Ari Armstrong, Education, Exclusives, Uncategorized

Armstrong: Denver Public Schools has long failed Latino students

“Some students feel they do not belong at Denver Public Schools simply because of their background.” That’s how reporter Ashley Michels paraphrases Superintendent Alex Marrero, discussing a new DPS report about the district’s engagement with Latino students.

A slight majority of Denver students, over 45,000, “identify as Hispanic or Latino,” note Yesenia Robles and Jason Gonzales for Chalkbeat. And those students typically fare poorly academically according to results from the Colorado Measures of Academic Success, as I pointed out last Fall.

DPS contracted with the Multicultural Leadership Center to produce the document, titled “La Raza Report.” It’s quite the project. The executive summary alone is 22 pages. The report proper is 266 pages. Ramon R. DelCastillo, the lead author of the historical review, long worked for the Chicano Studies department at Metropolitan State University of Denver, and he collaborated with numerous others on the report.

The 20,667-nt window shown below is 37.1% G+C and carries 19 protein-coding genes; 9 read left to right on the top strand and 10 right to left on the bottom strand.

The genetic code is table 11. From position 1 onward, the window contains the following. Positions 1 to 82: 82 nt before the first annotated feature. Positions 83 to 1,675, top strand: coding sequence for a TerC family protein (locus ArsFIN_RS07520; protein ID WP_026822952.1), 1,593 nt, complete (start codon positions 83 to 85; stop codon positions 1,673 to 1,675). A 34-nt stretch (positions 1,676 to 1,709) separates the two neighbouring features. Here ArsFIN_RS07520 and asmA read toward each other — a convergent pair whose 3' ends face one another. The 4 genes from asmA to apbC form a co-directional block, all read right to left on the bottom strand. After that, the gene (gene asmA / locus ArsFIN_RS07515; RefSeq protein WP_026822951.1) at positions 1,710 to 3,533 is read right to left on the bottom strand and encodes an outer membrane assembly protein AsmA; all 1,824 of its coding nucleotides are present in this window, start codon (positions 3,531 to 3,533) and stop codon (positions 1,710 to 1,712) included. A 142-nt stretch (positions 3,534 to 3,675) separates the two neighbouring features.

Because the report was commissioned by DPS, we should suspect at the outset that, however critical it is of DPS, in the end it serves the interests of DPS. Basically, the message is, “DPS has failed horribly up to this point, therefore we need to double-down on giving DPS power and tax dollars.” The report makes no effort to consider alternatives such as better-empowering parents to choose educational opportunities for their families.

Nevertheless, the report is filled with important insights and helpful references. I’ll review some of the highlights.

Racist practices

Redlining, marking people of certain areas as unworthy of housing loans, seriously impacted the development of Denver communities, the report relates. “The federal government played a key role in institutionalizing the practice of redlining through the Federal Housing Administration.” And “Denver’s long history of redlining, through racist zoning and lending practices, prevented Black, Indigenous, and other people of color [including Latinos] from homeownership for most of the 20th century.”

Then, starting in 1959, the report relates, Denver planners, using implicitly racist criteria, identified neighborhoods allegedly in need of “renewal.”

The report mentions the 1973 Supreme Court case, Keyes v. School District No. 1, Denver. The court found, “The Board, through its actions over a period of years, intentionally created and maintained the segregated character of the core city schools.” I wasn’t familiar with this case, so looked up the text (linked through Wikipedia).